Establishing a Molecular Interaction Framework to Design and Predict Modern Polymer Semiconductor Assembly

Project Personnel

Natalie Stingelin

Principal Investigator

Georgia Institute of Technology

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Seung Soon

Co-PI

Georgia Institute of Technology

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Brendan O’Connor

Co-PI

North Carolina State University

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Harald Ade

Co-PI

North Carolina State University

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Subhrangsu Mukherjee

Co-PI

North Carolina State University

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Dean DeLongchamp

Co-PI

National Institute of Standards and Technology

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Peter Beaucage

Co-PI

National Institute of Standards and Technology

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Funding Divisions

Division of Materials Research (DMR), Office of Multidisciplinary Activities (OMA)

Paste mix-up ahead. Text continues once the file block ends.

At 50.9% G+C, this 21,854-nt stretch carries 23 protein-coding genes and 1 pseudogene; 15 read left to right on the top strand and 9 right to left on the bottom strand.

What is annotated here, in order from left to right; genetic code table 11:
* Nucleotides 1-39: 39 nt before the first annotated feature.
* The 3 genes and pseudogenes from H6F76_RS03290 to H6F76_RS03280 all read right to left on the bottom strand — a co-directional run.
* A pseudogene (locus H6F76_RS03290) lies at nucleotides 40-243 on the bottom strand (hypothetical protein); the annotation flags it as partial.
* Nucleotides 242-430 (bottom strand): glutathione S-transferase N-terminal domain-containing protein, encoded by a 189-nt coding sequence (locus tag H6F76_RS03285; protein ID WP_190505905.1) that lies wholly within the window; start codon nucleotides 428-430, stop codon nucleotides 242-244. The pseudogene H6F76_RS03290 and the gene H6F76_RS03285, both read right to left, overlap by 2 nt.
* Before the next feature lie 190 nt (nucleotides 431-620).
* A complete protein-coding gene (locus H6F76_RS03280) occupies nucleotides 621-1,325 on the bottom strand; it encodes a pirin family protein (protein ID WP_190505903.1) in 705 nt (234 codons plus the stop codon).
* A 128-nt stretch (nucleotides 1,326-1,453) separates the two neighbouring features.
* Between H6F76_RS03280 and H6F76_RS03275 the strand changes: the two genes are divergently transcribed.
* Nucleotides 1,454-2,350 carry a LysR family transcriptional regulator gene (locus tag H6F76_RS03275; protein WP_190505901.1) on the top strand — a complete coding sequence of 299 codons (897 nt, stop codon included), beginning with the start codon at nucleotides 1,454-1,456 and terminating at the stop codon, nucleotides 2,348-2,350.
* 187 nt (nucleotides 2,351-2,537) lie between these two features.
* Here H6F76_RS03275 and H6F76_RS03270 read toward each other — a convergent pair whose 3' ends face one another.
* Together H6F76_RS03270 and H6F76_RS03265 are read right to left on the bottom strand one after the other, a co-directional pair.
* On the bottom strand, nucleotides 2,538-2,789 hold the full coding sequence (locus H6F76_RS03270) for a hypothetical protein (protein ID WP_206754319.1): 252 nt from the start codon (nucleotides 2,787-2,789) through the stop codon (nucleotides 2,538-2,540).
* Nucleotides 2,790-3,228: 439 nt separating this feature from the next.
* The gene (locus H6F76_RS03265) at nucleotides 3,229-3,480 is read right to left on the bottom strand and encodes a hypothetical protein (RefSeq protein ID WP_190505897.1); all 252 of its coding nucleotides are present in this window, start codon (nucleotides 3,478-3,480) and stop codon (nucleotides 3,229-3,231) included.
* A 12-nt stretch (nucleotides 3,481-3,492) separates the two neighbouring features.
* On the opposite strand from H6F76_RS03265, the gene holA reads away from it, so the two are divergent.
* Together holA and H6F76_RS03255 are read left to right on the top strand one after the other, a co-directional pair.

Electronic materials based on plastics possess unique optoelectronic and processing properties that provide exceptional opportunities for large-area lighting applications, novel versatile solar-energy harvesting platforms, next-generation sensors, future computing options, and beyond. If the development of plastic electronics systems can be accelerated, step changes will be achieved. For instance, new sustainable technologies may be produced that, e.g., integrate semi-transparent solar cells with greenhouses to yield a new class of sustainable, zero-energy, controlled-environment agriculture; assist with smart and controllable heat management for cars and office buildings; and/or allow the design of novel health-care devices. Despite extensive past efforts to further advance these materials and technology platforms, design- and processing- protocols remain based on trial-and-error methods, hampered by the highly intricate structure of plastic semiconductors, including complex structural dynamics. The critical bottleneck is that structure-function relations cannot be understood and categorized with classic nomenclature and classic approaches. New polymer physics and multi-disciplinary ML/AI approaches are proposed to be introduced to accelerate materials development.